"R. Crumb's Underground"

How and why R. Crumb captured the ‘60s in ink

I could never get into my brother’s comic books, with all those rippling, shaded muscles and dark backstories. Yet the 1960s cartoon caricatures of Robert Crumb, which did appeal to me—I even named my cat Fritz—had way more depth than all the shading in the world could have afforded my brother’s superheroes. With characters based on American archetypes—Flakey Foont, Angelfood McSpade, Devil Girl, Mr. Natural, Fritz the Cat—Crumb explored the complexities of the human condition. Of course, I didn’t entirely grasp all that when I was 10. The Frye’s "R. Crumb’s Underground" exhibit will be more than just comics, though; there’s a dark backstory to boot. “I was quite miserable for a good chunk of my youth,” Crumb told the San Francisco Chronicle. “I was chronically depressed between the ages of 17 and 25. Suicidal depressed … I felt like an invisible ghost moving but not able to affect anything around me … I lived those years on paper.” Frye Art Museum, 704 Terry Ave., 622-9250, www.fryeart.org. Runs through April 27. JEN HARPER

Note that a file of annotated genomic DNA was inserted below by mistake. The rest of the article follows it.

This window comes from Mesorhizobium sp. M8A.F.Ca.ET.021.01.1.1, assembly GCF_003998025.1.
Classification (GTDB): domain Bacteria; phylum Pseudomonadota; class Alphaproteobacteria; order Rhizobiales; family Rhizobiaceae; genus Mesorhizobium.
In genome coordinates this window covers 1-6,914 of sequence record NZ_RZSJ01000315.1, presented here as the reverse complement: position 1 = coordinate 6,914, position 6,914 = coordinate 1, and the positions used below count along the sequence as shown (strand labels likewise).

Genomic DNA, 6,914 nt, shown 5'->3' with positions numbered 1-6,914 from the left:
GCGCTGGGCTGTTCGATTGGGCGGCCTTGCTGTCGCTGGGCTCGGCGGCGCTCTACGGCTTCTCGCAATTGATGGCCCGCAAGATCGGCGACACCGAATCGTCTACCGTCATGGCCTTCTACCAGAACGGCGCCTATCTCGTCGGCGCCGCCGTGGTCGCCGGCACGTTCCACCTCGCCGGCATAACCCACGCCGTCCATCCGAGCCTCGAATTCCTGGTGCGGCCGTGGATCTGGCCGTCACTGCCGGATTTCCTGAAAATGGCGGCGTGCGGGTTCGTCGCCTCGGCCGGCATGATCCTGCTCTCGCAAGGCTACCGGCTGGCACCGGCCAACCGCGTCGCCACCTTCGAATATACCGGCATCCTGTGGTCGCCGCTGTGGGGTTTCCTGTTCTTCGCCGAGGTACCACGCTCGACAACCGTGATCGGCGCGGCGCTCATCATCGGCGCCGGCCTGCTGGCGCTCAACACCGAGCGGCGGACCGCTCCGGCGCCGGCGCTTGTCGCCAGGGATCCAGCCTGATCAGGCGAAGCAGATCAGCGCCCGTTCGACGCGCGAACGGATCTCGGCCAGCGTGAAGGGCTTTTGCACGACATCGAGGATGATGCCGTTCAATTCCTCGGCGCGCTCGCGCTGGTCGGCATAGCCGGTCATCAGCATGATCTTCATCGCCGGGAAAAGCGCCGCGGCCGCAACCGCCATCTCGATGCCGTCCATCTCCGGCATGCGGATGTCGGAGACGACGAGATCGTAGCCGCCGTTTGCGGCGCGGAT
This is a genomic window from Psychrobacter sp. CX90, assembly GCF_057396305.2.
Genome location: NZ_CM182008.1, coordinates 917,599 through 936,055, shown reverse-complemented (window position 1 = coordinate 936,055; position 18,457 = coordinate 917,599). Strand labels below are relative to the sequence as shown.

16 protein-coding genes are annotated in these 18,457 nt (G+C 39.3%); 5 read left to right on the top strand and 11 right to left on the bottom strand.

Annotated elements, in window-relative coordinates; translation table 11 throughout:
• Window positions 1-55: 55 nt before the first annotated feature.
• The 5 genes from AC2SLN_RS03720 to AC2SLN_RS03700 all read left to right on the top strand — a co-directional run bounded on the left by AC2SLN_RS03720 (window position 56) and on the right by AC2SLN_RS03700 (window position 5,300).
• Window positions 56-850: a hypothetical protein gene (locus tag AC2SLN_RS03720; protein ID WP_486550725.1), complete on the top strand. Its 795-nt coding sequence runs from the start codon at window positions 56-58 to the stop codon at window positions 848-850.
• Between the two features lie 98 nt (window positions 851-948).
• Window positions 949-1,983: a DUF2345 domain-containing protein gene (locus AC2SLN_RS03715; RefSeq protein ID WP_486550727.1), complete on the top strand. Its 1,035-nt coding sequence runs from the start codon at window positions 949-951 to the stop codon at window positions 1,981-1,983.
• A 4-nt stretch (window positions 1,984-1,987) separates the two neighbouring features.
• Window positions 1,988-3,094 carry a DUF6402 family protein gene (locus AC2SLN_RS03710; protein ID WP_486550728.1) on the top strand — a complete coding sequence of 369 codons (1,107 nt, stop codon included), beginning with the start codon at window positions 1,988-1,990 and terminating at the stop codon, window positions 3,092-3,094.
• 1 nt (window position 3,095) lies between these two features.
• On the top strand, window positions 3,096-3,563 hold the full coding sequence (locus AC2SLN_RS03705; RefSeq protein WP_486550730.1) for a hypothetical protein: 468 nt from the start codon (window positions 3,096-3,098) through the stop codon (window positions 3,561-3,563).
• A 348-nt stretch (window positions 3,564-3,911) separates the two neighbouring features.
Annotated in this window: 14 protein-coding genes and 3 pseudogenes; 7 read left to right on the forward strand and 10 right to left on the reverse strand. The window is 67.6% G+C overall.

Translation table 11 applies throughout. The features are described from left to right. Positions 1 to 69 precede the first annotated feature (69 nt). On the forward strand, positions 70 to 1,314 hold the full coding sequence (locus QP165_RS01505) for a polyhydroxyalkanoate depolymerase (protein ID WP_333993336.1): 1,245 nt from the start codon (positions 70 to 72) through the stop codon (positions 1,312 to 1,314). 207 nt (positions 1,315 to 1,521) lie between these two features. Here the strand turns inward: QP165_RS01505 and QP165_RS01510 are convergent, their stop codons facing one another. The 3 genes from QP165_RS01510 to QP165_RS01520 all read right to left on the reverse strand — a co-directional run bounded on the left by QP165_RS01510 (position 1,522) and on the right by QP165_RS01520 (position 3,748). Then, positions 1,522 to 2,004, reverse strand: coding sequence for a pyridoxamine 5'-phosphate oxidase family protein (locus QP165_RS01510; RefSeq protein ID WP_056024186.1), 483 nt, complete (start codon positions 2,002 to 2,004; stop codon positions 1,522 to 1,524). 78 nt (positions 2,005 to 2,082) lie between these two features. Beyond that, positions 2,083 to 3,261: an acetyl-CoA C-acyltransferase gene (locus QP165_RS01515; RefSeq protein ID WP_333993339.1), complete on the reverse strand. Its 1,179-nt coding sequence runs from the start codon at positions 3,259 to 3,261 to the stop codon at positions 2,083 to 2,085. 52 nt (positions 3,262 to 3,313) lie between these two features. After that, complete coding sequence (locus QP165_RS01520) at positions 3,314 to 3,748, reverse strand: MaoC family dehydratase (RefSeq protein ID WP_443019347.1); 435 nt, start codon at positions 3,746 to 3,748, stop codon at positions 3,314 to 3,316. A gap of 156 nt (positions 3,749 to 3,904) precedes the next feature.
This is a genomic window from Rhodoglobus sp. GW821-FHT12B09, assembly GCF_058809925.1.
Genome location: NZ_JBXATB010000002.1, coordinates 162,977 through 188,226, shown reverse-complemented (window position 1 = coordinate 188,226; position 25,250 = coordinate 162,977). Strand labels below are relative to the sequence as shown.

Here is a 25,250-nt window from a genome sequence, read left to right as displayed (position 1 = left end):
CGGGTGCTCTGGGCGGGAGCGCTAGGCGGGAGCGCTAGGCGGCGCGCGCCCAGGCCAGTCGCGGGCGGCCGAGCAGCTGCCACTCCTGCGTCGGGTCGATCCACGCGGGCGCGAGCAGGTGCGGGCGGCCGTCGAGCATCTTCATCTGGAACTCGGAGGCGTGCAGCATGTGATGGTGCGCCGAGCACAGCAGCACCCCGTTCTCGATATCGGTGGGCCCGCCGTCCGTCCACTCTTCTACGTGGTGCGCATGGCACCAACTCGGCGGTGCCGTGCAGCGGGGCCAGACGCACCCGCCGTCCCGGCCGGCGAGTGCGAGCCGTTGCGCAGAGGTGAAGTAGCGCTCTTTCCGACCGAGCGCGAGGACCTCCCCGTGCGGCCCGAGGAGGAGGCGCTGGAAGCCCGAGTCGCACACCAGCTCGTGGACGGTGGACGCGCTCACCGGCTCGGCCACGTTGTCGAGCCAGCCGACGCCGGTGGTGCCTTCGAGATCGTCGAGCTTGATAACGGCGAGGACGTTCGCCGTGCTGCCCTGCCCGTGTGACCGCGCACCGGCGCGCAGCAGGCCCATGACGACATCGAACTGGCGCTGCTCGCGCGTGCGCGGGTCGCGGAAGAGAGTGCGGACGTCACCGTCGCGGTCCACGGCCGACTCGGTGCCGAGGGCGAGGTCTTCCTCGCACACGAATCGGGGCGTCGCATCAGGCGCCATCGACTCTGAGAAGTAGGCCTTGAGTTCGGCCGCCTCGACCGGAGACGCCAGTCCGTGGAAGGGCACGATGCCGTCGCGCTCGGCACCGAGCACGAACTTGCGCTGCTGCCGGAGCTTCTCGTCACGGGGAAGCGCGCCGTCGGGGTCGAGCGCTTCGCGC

Tuesdays-Sundays. Starts: Jan. 18. Continues through April 27, 2008

 
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